But that was the consequence, I later came to realize, of identifying those with different academic aptitudes early in an educational system, then nurturing these talented individuals at the expense of those not "meant" to be saved. The cluster of the saved, of course, got smaller and smaller as one rose up through the educational ranks. Eventually, in English studies, it became a matter of fewer and fewer people talking more and more loudly to one another.
In my third year of graduate school in English, as I was observing this process of increasing selectivity taking place, and wondering when I would be the next to be pushed off the plank, I was asked to take over the leadership of an undergraduate seminar made up of English majors who had a different take on the purpose and value of the study of English. These were students who were planning to enter post-BA credential programs in the state of Connecticut. Since I'd taught 10th and 12th grade at a private school in Delaware prior to beginning my graduate studies, I was asked to become the seminar leader for this group of undergraduates. And as it turned out, the questions they were asking fascinated me: how should the field of English be re-defined when it became the one field of study required of all students in each year of their public schooling? As significantly, how should this field of study be understood when one's students are there by law rather than choice?
And here's where Walt Disney came in. What if we decided to look at how kids understood "texts" when they were good at it? Wouldn't this give us a different perspective? What purpose was served, after all, by observing kids suffering through the ever-more-selective reading programs whose primary effect was to increase the disparity between "good readers" and "poor readers" in each successive year? Since I was leading this seminar as an adjunct to a Children's Literature course for which I was serving as a TA, it seemed sensible to define reading as a matter of making sense of texts that were both visual and verbal. Isn't that what any good elementary teacher taught day in day out: stories in which the illustrations gave the reader as much information as the words?
In pursuing this line of inquiry, we learned that prior to Disney's creation of the first 90 minute full length animated film, Snow White and the Seven Dwarfs, in 1937, it was widely assumed that "talking animated cartoons" could only sustain the attention of the average child for about ten minutes. Sound familiar? Disney and his animators challenged this conventional thinking, asking themselves what might make children want to sustain their attention for longer periods of time. Telling a good story was obviously a key ingredient (hence the choice of Snow White), but so was the appeal to our universal delight in sound, song, movement and a bit of irreverence (hence the Seven Dwarfs). By drawing on these attributes of what made kids variously talented and smart, might the supposed "shortness" of kids' attention spans be significantly stretched? As we all know today, Disney and his animators proved the skeptics wrong. Kids could pay attention to what they were viewing for a good deal longer than 10 minutes. It was all a matter of knowing in advance what might interest and engage their attention, then incorporating these elements systematically and consistently into this uniquely modern version of visual and verbal "story telling." Were it not for the launching of Sputnik, perhaps this Disney "vision" of kids as diversely talented readers and viewers might even have prevailed in American education. Sadly, however, this vision of the later 1930's gradually faded as school once again became more academic, rigorous, and relentlessly selective. And so it is today.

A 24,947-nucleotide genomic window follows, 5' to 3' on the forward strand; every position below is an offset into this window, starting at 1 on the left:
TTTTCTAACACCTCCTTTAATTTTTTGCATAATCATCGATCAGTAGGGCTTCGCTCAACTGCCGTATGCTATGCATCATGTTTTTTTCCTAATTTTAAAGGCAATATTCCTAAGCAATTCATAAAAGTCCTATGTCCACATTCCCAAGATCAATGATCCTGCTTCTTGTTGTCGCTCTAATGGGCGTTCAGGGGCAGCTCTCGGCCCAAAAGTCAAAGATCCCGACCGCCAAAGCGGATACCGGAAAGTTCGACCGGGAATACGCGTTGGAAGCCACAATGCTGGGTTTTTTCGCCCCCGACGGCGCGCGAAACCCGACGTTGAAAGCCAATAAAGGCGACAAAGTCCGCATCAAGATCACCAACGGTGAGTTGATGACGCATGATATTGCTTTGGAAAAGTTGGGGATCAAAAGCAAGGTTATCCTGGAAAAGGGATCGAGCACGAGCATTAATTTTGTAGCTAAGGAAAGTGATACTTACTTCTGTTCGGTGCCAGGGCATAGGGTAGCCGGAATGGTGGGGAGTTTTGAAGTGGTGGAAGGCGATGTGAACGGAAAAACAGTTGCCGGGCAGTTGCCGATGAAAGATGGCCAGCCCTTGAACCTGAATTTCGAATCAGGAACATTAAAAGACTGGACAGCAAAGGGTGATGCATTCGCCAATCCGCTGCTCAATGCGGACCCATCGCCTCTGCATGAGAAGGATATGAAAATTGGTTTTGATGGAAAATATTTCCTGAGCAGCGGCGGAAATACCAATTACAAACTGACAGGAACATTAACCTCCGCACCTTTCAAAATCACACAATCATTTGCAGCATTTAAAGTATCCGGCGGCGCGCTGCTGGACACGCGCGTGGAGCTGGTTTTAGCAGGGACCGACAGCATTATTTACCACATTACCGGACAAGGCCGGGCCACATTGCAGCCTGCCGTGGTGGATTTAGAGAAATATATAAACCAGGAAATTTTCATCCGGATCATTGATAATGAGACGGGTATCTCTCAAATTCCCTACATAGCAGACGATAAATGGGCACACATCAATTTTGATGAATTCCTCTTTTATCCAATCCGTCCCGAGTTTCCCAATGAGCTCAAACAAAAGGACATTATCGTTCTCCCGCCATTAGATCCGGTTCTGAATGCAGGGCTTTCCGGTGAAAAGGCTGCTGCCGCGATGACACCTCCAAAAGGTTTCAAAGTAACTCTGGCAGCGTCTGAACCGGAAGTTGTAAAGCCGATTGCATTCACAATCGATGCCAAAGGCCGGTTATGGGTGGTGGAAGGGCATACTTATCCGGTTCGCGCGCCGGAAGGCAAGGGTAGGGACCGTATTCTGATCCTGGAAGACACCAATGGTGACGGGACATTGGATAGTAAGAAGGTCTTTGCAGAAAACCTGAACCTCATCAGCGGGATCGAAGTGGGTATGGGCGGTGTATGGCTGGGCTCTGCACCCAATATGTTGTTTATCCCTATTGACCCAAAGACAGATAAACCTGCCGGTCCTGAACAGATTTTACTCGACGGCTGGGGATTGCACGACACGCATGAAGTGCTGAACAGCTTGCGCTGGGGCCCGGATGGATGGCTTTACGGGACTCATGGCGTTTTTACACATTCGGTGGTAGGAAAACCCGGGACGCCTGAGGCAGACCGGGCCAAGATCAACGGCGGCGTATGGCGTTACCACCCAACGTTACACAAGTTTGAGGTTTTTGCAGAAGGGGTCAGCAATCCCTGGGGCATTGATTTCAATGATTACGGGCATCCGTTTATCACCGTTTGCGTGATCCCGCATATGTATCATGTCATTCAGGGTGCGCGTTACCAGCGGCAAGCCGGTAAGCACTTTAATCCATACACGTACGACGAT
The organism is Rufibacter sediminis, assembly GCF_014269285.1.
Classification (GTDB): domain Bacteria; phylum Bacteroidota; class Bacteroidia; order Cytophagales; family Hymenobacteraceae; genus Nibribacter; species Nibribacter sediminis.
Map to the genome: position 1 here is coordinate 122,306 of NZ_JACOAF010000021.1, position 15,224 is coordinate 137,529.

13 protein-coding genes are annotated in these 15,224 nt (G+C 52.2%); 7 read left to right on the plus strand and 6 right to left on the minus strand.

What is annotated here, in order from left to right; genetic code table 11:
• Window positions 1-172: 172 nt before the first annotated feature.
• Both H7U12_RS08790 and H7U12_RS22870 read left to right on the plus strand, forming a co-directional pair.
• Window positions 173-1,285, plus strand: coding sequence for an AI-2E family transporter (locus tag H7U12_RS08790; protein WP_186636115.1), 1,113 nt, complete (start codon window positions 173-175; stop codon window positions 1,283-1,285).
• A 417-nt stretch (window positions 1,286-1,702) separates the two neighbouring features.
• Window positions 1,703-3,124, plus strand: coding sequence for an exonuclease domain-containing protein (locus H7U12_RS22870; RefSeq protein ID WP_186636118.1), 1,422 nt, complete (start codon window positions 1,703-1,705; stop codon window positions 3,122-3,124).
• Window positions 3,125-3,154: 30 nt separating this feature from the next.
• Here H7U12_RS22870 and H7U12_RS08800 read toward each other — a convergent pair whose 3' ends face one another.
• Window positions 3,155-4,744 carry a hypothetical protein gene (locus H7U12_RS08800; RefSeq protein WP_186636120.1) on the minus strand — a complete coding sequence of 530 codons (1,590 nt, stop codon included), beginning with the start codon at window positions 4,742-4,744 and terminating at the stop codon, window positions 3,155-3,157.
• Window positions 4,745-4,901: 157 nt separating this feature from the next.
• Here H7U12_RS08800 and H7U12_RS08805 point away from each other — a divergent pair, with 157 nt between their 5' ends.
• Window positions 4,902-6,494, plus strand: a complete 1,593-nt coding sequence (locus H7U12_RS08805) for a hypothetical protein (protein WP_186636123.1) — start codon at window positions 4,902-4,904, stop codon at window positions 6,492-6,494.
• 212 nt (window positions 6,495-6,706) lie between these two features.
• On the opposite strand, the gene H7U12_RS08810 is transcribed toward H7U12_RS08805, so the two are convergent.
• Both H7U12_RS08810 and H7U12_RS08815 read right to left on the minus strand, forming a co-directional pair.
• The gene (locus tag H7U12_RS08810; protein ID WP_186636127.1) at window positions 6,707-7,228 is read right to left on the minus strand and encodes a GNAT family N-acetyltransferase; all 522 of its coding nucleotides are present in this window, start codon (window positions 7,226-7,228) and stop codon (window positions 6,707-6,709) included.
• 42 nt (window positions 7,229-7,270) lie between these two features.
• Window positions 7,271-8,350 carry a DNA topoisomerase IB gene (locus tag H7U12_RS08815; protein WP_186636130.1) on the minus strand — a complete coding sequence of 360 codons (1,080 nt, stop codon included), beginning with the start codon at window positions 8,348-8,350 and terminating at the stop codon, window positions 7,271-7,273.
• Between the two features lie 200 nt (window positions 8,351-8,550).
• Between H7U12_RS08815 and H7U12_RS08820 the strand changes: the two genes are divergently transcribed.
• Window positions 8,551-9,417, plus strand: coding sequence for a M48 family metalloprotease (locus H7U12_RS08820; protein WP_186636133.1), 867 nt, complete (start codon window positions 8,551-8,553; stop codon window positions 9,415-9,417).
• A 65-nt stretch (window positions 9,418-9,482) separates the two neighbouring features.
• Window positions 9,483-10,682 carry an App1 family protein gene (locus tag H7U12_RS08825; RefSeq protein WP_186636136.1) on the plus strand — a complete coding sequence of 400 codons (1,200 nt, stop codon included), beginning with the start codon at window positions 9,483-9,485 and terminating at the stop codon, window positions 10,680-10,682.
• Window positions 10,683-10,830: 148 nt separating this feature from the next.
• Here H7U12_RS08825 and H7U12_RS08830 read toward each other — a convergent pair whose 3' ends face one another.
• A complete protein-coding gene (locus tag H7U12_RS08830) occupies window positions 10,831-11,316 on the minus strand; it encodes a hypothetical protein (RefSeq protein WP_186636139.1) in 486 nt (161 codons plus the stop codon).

In today's presentation, however, I'll return you briefly to the world of Disney and introduce you to an approach to reading comprehension that draws on the many ways both kids and adults are uniquely talented. After starting with the most traditional of exercises -- reading a short passage from Harper Lee's novel To Kill a Mockingbird describing Dill Harris and writing about that passage -- we'll approach at this same text through a variety of different media, using a technique that John Elkins and Allan Luke have called "re/mediating adolescent literacies." I'll only be able to give the briefest of overviews of the sequence of exercises I've developed over the years to help students and teachers rethink "old school" practices in reading and responding to traditional texts. If you would like to gain a fuller understanding of the practices I will be introducing you to over the next several minutes, however, as well as to read the responses of a group of K-college Writing Project teachers who experienced this sequence of execises this summer, I invite you to visit my blog by googling "jonathan's edutalk" and reading what I've posted on my entries of 11-20-08.
Materials and Methods Used in this Workshop
Graphic organizers used to prepare students for reading or viewing a verbal or visual text
Graphic organizers are one of the most effective ways to introduce students to a verbal or visual text that they are about to read. Good books for helping teachers do this at the secondary level are Jim Burke’s Tools for Thought: Helping All Students Read, Write, Speak, and Think (Heinemann, 2002) and Fran Claggett and Joan Brown’s Drawing Your Own Conclusions: Graphic Strategies for Reading, Writing, and Thinking (Heinemann, 1997). For elementary level teachers, I’d recommend Elaine McEwan’s Teach Them ALL to Read: Catching the Kids Who Fall Through the Cracks (SAGE, 2002), Stephanie Harvey and Anne Goudvis’s Strategies that Work: Teaching Comprehension to Enhance Understanding (Stenhouse, 2000), and Mosaic of Thought: Teaching Comprehension in a Reader's Workshop by Susan Zimmermann (Heinemann, 1997).